I have a few theories why this season's numbers show NYFW to be a few percentage points less racially diverse than the last two seasons have been. One is that it's the fall season, and we have noted a slight swing from more racial diversity in the casting for the spring shows to less in the fall shows. (Casting directors have told me in the past that there's a belief on the part of some designers that bright spring colors look better on non-white skin tones than fall and winter hues.) The other is simply that a few relatively prominent models of color didn't walk NYFW this season, and with jobs for non-white models being already so scarce, the absence of even a handful of such models has a relatively big impact on the season's overall numbers. Latina models like Mariana Santana and Catalina Llanes, who both walked a bunch of shows last September, didn't do NYFW this season. Nor did the St. Helenian model Rea Triggs, the black models Genesis Vallejo and Senait Gidey, or the North African models Hind Sahli and Hanaa ben Abdesslem, or Tara Gill and Jenny Albright, who are both part Native American, to name a few.

There are many negative effects of the industry's preference for white skin within fashion, it forces models of color to compete against each other for the one or two runway spots that might go to a non-white girl, it provides downward pressure on non-white models' wages, and it makes agencies less willing to invest in models of color, given that fewer opportunities mean a lower lifetime earning potential. And outside the industry because the models who rise to the top of the heap doing runway are the models who go on to do the magazine covers, the cosmetics campaigns, the luxury brand ads, the billboards, and the TV commercials that girls all over the world can't help but grow up consuming it promotes the idea that beauty means having white skin.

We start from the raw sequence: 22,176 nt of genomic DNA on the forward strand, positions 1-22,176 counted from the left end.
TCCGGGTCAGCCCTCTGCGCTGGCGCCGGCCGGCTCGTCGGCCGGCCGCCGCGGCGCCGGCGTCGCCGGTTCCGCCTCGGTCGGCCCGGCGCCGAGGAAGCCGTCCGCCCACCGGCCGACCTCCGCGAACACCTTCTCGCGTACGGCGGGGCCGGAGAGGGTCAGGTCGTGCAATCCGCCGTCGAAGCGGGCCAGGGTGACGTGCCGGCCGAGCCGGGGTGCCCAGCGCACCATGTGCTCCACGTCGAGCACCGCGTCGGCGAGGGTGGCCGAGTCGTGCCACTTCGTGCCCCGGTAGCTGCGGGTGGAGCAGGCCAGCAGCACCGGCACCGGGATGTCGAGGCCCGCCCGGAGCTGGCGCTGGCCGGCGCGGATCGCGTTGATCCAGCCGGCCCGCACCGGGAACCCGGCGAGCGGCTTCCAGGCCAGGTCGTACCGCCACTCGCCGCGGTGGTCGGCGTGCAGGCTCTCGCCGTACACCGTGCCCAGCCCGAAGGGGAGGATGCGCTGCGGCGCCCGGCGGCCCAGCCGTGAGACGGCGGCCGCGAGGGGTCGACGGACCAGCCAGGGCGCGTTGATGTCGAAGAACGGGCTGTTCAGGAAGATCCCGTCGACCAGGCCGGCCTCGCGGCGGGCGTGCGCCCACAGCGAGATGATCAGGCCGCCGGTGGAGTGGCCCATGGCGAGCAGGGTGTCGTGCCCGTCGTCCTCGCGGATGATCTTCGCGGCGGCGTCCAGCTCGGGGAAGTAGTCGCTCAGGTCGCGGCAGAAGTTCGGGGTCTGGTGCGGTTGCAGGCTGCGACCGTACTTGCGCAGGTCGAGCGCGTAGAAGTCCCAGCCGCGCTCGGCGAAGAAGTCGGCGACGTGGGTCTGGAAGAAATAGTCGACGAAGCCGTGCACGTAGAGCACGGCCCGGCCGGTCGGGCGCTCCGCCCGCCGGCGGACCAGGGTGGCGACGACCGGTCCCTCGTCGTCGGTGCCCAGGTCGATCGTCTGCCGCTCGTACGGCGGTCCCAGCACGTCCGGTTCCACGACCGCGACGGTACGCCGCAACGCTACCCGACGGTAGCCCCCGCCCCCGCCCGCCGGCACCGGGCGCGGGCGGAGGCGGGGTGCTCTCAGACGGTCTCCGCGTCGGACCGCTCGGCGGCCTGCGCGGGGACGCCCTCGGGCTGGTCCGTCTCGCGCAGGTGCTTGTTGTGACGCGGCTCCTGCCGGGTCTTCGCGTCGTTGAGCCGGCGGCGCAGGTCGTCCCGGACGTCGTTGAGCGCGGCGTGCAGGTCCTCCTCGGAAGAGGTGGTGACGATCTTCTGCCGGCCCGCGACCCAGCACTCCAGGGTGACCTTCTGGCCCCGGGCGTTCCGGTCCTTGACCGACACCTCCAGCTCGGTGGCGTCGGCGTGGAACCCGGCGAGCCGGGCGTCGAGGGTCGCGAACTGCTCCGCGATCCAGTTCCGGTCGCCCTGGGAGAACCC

As I've written before, the conversation about racial diversity in fashion is a large and complex one, of which data like these are only one small part. It's difficult to quantify a problem like high fashion's demonstrated preference for white skin. Race is a social construct, after all, not a fact. And our "categories" black, Asian, non-white Latina, and what we for lack of a better term call "other" are not perfect. Racial diversity is only one way in which the fashion industry and, by extension, our cultural ideas about what and who gets to be beautiful could stand to broaden. There's also age, sexual orientation, and, most obviously, size. Despite our imperfect methods, we do this census every season because we believe it's helpful to put anecdote and reportage in the context of actual numbers. If we acknowledge that the overwhelming whiteness of fashion's imagery is a problem, then trying to measure that problem can be the first step towards solving it.
Article written by Jenna Sauers.

fashioncopious

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25-02-2013
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The fact that Calvin Klein hasn't booked a single black model in three seasons is scary. One of the biggest shows in New York should never have that kind of white washed cast, it really just gives it a bad name. In my opinion, I don't find their shows exciting at all. Then it's that fact that bothers me as well, why should I have to be surprised to see a black model rather than expecting them? There are more than enough plain, blond, blue-eyed, malnourished Eastern Europeans on the runway.